Is Premium or Regular Fuel Best for Small Engines?
Some people fill their small engines with premium gas based on the mistaken notion that all premium gas is ethanol free or that it’ll help the engine run better. In fact, 95 percent of all gas sold in the United States (regular, mid-grade and premium) contains ethanol.
Since most small engines don’t have engine management computers to compensate for different fuels, you should always use the fuel recommended by the engine manufacturer. Believe it or not, small engines generally start and run best with regular fuel.
Can Modern Gas be Used in Old Cars Designed for Leaded Gas?
Tetraethyl lead did double duty by increasing octane and reducing valve seat wear on older vehicles (mostly pre-1970). Later-model vehicles usually have much harder valve seats, so unleaded gas isn’t a problem.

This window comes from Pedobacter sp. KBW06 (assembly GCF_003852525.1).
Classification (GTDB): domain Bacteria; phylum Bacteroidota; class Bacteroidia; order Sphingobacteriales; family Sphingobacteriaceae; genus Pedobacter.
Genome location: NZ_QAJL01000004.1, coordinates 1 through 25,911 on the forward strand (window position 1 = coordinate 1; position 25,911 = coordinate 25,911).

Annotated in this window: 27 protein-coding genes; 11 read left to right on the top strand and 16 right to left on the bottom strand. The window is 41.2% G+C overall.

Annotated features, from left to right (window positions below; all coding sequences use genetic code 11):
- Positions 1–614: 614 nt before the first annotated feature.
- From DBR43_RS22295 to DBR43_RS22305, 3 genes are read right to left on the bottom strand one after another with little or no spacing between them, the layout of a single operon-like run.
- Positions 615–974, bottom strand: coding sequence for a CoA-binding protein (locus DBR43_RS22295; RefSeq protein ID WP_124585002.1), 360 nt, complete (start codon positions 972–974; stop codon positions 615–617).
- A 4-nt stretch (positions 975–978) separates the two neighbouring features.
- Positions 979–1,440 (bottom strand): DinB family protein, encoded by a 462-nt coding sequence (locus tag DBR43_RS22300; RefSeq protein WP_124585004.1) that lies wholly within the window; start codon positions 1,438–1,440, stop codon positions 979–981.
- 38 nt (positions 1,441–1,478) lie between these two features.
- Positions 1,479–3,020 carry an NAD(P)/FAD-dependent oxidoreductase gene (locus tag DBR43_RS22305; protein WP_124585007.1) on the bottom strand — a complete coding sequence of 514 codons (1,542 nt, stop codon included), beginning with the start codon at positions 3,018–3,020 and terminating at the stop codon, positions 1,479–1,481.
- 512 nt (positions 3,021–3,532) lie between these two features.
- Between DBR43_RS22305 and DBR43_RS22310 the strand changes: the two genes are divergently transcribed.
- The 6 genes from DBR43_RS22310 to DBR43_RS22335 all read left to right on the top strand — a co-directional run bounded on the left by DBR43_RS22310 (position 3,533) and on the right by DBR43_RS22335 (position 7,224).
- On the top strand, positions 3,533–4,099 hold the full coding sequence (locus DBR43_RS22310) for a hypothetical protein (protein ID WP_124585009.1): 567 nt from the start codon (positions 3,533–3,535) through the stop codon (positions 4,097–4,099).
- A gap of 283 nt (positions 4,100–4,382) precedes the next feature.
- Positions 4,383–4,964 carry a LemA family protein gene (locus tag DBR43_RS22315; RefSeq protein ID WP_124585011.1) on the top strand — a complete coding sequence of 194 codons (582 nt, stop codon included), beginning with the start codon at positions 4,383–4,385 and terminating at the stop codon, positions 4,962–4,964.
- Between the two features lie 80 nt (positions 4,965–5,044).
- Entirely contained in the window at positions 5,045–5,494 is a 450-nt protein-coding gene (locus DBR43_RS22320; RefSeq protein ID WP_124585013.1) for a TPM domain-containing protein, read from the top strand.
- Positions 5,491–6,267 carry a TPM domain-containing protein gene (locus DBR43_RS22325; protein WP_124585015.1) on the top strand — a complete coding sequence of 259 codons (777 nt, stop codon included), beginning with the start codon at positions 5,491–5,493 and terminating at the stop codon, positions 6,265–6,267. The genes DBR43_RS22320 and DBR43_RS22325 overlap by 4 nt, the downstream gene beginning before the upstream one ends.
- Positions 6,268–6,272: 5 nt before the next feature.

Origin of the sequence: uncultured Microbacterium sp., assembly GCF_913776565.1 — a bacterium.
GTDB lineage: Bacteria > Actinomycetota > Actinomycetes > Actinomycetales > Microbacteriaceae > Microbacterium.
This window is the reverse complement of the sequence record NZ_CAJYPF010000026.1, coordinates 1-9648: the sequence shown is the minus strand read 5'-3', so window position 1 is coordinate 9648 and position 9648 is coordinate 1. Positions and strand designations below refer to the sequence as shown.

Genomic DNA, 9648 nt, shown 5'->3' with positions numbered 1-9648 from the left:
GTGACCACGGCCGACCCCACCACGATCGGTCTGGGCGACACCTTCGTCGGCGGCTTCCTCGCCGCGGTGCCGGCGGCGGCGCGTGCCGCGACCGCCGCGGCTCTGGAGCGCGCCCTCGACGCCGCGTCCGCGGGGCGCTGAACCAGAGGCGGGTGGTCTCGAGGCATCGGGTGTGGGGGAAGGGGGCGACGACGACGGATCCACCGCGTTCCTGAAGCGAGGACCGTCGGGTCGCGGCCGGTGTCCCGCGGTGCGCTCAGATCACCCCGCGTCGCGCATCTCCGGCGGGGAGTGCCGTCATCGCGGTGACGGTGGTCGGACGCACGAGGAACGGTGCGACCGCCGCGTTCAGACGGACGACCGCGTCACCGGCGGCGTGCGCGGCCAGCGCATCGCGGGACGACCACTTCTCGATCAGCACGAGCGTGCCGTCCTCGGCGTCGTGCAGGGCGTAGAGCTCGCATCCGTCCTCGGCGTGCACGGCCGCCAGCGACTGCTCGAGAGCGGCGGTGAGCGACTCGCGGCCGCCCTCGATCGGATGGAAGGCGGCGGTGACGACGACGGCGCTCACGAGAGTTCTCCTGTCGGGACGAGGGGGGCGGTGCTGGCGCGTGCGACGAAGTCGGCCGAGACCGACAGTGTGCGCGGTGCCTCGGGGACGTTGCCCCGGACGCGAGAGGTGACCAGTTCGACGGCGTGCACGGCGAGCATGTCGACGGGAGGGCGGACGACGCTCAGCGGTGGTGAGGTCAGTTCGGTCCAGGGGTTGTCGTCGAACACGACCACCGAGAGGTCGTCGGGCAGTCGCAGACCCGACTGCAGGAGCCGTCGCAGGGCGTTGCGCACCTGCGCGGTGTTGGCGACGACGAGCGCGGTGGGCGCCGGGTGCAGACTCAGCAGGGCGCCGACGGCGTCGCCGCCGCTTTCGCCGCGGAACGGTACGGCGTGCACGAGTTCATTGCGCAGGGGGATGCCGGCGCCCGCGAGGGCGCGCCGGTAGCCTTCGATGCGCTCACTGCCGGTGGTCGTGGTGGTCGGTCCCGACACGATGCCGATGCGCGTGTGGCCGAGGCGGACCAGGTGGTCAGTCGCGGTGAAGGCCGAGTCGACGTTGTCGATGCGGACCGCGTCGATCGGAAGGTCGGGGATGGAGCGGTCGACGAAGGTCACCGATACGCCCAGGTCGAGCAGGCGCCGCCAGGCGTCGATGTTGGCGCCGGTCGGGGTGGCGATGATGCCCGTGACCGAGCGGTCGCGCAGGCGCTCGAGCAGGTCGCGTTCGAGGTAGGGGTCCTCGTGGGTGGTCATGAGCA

However, if you own an older vehicle, you have three options: Buy a bottle of lead substitute at any auto parts store and add it to each tank (adds about 3? per gallon), have the cylinder heads rebuilt with harder valve seats, or just fill with unleaded gas and rebuild the cylinder heads when they fail.